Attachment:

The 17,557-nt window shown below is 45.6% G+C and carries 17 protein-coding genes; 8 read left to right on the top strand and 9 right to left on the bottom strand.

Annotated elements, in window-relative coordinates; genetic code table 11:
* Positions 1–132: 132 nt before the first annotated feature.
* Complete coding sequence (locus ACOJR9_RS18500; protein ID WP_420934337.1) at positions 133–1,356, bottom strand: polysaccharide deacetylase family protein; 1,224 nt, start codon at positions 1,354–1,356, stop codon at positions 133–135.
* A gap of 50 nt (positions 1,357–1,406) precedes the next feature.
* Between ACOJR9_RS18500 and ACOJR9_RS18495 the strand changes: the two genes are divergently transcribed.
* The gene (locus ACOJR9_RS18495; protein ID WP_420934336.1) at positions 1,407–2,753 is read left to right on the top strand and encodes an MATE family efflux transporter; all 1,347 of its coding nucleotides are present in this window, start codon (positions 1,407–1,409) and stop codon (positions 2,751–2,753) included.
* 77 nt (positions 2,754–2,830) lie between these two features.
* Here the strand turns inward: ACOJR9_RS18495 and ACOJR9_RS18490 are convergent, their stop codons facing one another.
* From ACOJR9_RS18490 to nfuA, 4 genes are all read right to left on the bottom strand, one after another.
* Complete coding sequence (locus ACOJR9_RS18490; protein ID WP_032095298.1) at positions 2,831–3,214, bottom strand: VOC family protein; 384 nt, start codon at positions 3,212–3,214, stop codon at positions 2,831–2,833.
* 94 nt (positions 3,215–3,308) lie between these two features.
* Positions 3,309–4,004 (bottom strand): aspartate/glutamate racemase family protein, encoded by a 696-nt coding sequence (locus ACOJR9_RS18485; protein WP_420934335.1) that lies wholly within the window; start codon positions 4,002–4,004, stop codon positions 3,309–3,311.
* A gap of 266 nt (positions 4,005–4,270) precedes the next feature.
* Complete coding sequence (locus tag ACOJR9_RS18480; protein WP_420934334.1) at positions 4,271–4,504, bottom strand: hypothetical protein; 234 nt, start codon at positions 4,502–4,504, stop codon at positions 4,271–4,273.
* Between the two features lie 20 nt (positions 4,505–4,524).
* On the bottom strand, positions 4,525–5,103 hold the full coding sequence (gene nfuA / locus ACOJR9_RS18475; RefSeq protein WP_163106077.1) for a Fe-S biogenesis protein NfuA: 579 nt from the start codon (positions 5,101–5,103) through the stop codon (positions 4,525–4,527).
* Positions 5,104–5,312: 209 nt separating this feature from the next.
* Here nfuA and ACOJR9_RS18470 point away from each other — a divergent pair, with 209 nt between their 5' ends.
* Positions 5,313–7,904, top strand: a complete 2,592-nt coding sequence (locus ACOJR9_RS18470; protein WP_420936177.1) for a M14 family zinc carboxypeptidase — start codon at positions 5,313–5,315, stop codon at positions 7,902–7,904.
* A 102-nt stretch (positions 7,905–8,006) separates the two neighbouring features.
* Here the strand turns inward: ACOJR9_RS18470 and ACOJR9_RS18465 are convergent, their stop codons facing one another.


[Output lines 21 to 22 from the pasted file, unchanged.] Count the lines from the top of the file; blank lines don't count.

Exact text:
* A 102-nt stretch (positions 7,905–8,006) separates the two neighbouring features.
* Here the strand turns inward: ACOJR9_RS18470 and ACOJR9_RS18465 are convergent, their stop codons facing one another.